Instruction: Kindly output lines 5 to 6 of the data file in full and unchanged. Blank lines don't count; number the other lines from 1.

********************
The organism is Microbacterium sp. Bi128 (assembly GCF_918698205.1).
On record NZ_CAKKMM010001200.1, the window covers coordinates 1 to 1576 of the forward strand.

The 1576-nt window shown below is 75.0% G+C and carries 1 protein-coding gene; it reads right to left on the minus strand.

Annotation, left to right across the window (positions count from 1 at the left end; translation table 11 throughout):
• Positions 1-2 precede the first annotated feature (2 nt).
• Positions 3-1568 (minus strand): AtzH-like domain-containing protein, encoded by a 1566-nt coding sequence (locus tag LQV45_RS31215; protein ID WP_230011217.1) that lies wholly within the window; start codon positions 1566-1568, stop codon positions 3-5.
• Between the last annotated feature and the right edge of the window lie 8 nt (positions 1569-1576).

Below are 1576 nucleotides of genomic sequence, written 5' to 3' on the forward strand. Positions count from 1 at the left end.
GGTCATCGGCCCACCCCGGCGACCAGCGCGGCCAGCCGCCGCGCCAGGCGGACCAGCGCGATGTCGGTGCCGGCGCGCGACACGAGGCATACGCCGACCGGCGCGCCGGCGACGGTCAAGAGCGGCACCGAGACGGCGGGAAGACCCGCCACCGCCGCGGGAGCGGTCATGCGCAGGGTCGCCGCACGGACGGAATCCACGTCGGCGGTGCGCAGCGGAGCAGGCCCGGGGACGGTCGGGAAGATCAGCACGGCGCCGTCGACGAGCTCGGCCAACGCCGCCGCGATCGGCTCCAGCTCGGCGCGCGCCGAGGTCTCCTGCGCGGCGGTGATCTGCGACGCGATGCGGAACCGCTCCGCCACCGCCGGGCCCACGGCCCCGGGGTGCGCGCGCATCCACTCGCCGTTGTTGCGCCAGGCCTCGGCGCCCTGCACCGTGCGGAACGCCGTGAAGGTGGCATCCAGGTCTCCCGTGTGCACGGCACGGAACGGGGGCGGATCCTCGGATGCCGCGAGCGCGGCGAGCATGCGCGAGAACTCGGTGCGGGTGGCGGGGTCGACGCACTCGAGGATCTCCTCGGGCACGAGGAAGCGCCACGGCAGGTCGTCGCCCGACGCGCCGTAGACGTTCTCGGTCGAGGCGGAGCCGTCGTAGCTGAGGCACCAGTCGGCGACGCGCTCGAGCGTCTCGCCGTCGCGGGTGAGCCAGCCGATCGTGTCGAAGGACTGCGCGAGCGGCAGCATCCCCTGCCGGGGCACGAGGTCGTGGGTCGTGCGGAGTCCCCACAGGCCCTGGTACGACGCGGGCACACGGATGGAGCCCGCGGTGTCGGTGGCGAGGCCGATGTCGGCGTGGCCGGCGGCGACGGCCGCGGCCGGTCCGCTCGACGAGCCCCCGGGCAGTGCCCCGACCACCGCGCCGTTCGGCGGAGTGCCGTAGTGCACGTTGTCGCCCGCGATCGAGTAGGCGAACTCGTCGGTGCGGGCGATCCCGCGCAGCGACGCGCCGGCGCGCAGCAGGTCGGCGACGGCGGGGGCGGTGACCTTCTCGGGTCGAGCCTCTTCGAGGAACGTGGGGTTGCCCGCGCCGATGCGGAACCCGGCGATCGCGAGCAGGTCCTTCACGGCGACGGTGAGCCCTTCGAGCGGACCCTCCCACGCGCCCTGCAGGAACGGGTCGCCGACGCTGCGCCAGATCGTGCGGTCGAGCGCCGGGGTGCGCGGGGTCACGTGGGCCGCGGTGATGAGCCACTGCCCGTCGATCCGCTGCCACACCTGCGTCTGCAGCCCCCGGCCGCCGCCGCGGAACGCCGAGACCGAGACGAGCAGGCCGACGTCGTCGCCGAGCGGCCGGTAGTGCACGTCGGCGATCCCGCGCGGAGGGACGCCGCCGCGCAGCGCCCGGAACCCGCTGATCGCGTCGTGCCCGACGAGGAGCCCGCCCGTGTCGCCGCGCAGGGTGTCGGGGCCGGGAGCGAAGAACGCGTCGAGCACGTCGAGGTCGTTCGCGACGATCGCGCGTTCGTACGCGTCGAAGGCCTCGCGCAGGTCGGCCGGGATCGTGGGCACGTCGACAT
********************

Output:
• Positions 1-2 precede the first annotated feature (2 nt).
• Positions 3-1568 (minus strand): AtzH-like domain-containing protein, encoded by a 1566-nt coding sequence (locus tag LQV45_RS31215; protein ID WP_230011217.1) that lies wholly within the window; start codon positions 1566-1568, stop codon positions 3-5.